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Old 12-07-2008, 02:53 PM
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Garage Heaters

Hi everyone....I have a very large 2 car garage, un-insulated up here in upstate New York. I want to put a heater in it so I can work on my toys. I have natural gas out there, and 220. When I got the house 8 years ago, there was an old heater (fan) in there, bigger than a refrigerator, and it leaked, could smell gas all the time, so I took it out to the curb, and went in my basement and turned off the gas. Id like to get one that hangs from the joists, but I dont know how big, or natural gas, or infareds.....The size is the main thing. Its un-insulated, no flooring on the ceiling joists, wide open up to the roof....Any help is greatly appreciated! Thanks.....

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Old 12-07-2008, 03:06 PM
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Man I just hook a central heating in my shop a couple day's ago.I asked my AC man to be on the look out for one that he replace's..He called me and said come get it... Boy that thing make's my shop very nice inside..No more working in a cold shop... The best thing about it it was ''FREE''....

mine is open too...
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Old 12-07-2008, 03:34 PM
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Here's shot of the Modine "Hot Dawg" I have in my 2 car shop (up in the corner). I believe it is the 45,000 BTU unit and it was about $450 shipped to my door. Check out the web for the best prices.

However, if you are going to be spending any amount of time out there in cold weather, I think you are money way ahead by investing in some batt insulation and then covering the walls with some inexpensive drywall or fiberboard. For a ceiling I'd recommend the metal they sell for pole barns or metal roofs. You can see it on the ceiling in my picture.

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Old 12-07-2008, 03:38 PM
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Quote:
Originally Posted by cboy
Here's shot of the Modine "Hot Dawg" I have in my 2 car shop (up in the corner). I believe it is the 45,000 BTU unit and it was about $450 shipped to my door. Check out the web for the best prices.

However, if you are going to be spending any amount of time out there in cold weather, I think you are money way ahead by investing in some batt insulation and then covering the walls with some inexpensive drywall or fiberboard. For a ceiling I'd recommend the metal they sell for pole barns or metal roofs. You can see it on the ceiling in my picture.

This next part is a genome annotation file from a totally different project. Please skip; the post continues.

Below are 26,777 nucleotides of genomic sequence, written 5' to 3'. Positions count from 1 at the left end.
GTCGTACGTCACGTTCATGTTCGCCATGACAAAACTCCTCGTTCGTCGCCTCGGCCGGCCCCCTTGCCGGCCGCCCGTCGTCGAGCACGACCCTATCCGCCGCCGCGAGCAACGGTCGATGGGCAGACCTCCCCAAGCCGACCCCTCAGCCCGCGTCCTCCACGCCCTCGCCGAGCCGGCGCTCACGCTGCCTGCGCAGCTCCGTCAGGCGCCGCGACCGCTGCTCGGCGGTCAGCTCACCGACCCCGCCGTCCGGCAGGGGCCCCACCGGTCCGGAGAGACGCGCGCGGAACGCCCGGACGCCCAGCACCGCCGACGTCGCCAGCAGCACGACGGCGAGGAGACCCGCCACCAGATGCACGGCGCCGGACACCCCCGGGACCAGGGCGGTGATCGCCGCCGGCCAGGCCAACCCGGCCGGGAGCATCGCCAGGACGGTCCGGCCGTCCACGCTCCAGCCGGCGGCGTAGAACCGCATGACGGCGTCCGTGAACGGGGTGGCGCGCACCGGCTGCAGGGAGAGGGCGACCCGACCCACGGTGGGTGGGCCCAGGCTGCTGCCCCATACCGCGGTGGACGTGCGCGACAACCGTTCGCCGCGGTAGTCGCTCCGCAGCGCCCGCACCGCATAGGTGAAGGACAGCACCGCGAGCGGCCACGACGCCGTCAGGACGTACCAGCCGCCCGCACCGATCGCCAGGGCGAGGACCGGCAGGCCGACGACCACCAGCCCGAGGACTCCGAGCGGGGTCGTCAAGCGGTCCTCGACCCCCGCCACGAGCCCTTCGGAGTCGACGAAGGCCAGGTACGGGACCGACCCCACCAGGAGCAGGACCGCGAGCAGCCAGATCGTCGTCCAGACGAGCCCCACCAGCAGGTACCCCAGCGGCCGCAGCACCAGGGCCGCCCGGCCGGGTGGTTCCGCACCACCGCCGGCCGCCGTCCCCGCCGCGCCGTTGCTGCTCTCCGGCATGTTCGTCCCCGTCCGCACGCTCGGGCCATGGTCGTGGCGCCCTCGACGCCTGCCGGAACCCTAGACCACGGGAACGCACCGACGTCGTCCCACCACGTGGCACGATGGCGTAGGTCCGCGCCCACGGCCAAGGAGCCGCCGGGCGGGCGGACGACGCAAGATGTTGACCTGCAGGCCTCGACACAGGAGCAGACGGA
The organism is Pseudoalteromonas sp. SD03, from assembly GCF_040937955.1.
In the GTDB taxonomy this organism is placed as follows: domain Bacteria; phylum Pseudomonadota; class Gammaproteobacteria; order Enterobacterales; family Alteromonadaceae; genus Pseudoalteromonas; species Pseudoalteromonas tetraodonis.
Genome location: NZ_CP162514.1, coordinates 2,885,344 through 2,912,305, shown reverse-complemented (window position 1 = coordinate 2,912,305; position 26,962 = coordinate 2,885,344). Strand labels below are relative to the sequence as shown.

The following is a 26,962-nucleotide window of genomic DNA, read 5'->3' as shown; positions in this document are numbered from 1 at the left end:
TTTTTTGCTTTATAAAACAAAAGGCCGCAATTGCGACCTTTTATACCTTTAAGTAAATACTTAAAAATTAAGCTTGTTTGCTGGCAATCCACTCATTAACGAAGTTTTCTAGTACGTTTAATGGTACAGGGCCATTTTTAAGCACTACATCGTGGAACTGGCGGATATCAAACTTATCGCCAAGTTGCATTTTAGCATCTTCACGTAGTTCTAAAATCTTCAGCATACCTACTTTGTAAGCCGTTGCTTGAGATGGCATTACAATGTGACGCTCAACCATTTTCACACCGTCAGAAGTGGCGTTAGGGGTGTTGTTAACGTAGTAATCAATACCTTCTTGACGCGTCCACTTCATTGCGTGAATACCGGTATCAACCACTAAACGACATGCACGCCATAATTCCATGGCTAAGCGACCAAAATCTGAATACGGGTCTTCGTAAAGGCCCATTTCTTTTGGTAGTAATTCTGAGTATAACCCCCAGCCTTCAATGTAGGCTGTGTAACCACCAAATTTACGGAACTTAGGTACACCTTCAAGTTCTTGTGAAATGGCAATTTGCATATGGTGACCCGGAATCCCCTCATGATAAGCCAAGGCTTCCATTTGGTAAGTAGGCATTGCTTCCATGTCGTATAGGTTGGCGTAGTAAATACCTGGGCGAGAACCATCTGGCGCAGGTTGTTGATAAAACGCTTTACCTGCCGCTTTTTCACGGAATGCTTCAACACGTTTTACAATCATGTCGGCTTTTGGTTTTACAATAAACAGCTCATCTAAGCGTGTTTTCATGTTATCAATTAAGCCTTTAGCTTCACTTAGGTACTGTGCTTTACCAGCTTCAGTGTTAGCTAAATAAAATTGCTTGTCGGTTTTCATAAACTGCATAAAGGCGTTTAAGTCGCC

How well do they work cboy? I was think about getting one at one time..
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Old 12-07-2008, 03:56 PM
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Copied / pasted from my comments in a previous thread

Quote:
Insulate, gentlemen ... it's BY FAR the least expensive option.

An overhead natural gas infra-red heater is not all that expensive either to buy or to run either.

I bought a CALCANA 50,000 BTU unit for my 24 x 34 x 10 garage, and the cats and I love it!
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Old 12-07-2008, 04:32 PM
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Just don't try to paint with a gas heater in the garage, and electrical is questionable. A heat pump outside is the way to go if you are going to have any fumes.
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Old 12-07-2008, 04:32 PM
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Thanks for the replies guys....I been thinking about them infared ones....just odd to me how the air isnt blown out and how it still gets the whole room warm....
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Old 12-07-2008, 09:06 PM
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Garage Heaters

infer- red , watch your paint , to close and bubble or turn color
heat pump in new york , wow , thats a good one , it most likely run on emergency heat all the time with no insulation .
metal over insulation is the trick , it works better than dry wall or osb paneling .
i know , i've had both ,in same shop . quicker to heat and cool , your not trying to get the wall thickness heated .
like water with ice cubes in it , take longer to heat .your wall material is the cubes .
my shop burnt to ground and i built it back all metal walls this time .
plus you don't get mold or holes to repair like dry - wall .
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Old 12-08-2008, 06:39 AM